a FCD is the minimum declaration of a class before its use. Here are some FCD in std::iosfwd library —
template class char_traits;
In C++, i see 3 levels of class declarations
2) class definition using method prototypes, and field compositions ie a full listing of fields. Full listing required for memory allocation.
3) class fully defined with method bodies
4?) see another post for an alternative – pure abstract classes
Usually we put #2 in *.h; client programs “#include” our class definitions by macro expansion. We seldom need to put #3 in header files, though most boost header files are #3, with important consequences for linking and compiling.
effC++ item 34 has a detailed treatment of #1 vs #2. FCD, being the minimum declaration, is also known as the “interface”, whereas #2 is known as an “implementation” and “class definition”.
Puzzled by the word “implementation”? Think of a Car as an abstract concept. Different car makers “implement” it by using concrete components. A specific implementation of car is essentially a listing of non-static fields.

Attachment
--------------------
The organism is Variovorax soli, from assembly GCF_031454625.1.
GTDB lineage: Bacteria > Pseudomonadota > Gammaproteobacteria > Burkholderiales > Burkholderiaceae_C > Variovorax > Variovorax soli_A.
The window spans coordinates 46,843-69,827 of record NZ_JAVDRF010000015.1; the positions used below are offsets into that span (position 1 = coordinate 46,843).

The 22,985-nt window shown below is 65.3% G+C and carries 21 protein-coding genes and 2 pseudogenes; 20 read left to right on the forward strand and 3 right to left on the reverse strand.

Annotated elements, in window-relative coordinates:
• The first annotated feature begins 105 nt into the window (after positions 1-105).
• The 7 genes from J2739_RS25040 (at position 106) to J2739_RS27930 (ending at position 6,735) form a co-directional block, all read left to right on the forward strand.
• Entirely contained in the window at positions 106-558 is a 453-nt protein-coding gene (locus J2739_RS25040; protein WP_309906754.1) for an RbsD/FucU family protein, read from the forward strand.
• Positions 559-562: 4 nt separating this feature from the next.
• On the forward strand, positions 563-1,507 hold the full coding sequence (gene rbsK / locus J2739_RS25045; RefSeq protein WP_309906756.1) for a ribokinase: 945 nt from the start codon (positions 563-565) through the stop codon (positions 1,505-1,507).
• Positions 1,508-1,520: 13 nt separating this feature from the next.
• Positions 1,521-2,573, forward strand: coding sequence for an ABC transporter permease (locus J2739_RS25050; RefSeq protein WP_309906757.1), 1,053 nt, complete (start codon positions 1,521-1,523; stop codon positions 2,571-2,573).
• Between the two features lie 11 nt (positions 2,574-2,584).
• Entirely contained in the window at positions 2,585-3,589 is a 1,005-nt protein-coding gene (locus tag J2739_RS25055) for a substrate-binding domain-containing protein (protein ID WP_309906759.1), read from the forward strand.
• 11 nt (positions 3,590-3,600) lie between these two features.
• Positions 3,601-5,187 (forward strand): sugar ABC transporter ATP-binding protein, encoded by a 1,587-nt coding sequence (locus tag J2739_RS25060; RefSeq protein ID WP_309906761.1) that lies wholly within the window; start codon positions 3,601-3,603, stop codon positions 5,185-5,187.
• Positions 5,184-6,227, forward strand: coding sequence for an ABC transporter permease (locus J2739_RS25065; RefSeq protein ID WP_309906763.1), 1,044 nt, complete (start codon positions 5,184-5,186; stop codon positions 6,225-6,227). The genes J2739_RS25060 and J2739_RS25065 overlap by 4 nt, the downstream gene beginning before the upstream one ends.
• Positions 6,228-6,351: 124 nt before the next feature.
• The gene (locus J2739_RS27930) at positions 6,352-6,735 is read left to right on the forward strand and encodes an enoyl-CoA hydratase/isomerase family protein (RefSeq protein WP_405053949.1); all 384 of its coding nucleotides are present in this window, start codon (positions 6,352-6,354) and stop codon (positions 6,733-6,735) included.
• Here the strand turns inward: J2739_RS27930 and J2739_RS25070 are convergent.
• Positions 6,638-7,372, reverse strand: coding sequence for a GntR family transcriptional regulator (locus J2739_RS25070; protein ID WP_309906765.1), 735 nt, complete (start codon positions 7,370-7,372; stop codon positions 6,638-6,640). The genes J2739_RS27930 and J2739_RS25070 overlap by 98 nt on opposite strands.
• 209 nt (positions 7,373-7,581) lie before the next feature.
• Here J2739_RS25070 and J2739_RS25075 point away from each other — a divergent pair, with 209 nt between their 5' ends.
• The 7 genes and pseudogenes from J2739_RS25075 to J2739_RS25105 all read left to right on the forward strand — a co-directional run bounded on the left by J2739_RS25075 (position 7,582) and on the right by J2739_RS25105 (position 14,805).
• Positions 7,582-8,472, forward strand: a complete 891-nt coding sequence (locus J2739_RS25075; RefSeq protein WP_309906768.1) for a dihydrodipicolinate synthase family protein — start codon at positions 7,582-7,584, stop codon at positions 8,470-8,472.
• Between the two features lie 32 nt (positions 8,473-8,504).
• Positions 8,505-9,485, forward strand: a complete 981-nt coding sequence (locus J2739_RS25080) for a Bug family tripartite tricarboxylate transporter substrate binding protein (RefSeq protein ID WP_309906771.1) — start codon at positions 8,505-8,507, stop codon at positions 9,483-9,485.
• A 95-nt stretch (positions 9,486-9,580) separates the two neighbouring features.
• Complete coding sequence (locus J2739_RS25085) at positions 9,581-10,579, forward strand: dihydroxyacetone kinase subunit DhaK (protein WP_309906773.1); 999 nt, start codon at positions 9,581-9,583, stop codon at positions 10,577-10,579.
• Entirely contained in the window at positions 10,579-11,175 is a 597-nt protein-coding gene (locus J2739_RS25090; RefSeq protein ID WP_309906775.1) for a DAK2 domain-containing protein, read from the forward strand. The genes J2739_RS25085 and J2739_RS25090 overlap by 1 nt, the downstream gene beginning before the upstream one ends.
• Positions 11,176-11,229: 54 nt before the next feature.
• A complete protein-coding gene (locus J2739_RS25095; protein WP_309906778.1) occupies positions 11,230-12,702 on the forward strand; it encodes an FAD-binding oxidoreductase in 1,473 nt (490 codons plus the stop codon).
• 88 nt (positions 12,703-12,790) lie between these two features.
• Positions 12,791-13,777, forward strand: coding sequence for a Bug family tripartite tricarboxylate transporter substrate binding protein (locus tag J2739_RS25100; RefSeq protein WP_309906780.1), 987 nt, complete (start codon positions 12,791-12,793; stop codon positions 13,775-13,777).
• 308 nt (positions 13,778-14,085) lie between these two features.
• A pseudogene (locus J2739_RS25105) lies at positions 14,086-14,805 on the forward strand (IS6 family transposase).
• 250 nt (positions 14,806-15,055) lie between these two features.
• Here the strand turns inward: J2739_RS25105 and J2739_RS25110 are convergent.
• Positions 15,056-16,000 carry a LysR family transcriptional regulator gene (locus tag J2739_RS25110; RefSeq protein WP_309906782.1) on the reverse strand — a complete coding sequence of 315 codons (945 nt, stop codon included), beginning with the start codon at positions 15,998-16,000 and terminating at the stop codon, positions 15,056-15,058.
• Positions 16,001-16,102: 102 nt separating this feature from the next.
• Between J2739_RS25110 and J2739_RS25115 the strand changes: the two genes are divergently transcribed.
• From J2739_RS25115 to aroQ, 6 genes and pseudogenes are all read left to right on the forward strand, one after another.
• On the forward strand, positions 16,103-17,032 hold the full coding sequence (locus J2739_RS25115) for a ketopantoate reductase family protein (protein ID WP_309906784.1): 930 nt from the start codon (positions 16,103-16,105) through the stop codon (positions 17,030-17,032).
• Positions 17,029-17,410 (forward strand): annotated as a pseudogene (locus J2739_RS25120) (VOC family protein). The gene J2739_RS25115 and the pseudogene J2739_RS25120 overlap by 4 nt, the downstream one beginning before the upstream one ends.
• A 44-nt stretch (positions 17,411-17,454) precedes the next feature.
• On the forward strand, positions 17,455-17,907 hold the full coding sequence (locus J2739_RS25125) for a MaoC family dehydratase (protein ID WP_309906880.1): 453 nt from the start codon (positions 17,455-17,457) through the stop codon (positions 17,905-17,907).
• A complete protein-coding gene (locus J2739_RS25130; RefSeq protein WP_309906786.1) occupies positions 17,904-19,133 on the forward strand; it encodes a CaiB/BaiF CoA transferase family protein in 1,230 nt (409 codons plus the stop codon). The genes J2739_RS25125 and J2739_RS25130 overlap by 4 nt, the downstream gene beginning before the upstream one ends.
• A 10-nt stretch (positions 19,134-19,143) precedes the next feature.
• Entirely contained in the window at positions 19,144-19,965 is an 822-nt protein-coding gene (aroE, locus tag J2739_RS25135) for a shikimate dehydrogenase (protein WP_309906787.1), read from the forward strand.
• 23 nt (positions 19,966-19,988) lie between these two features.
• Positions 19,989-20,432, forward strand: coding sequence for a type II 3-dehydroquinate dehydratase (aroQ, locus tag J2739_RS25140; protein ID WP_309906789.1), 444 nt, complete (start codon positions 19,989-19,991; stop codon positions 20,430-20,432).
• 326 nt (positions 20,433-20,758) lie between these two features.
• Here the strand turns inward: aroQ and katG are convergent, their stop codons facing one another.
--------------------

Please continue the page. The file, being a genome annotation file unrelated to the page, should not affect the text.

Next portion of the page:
Put another way, implementation means composition.
Compiler need the size of each field (possibly user-defined-types) in order to size up your Car instance. new expression and operator new calls sizeof(Car). In java, primitive fields have known sizes; all reference fields occupy 4 bytes (32-bit machine). I believe c++ compiler actually calculates and determines the address of each new’ed object — the address is not determined at runtime.
As you write a client program, you could sometimes choose to include the API classes by FCD rather than #2. I feel If you don’t open up an API object to access its members, and you only mention the class name in method signatures, then FCD suffices.
The motivation behind Item #34 is compile-time dependency and coupling. I feel it’s c++ specific. By the way, decoupling is one of my favorites, and is a practical priority compared to a lot of other design principles.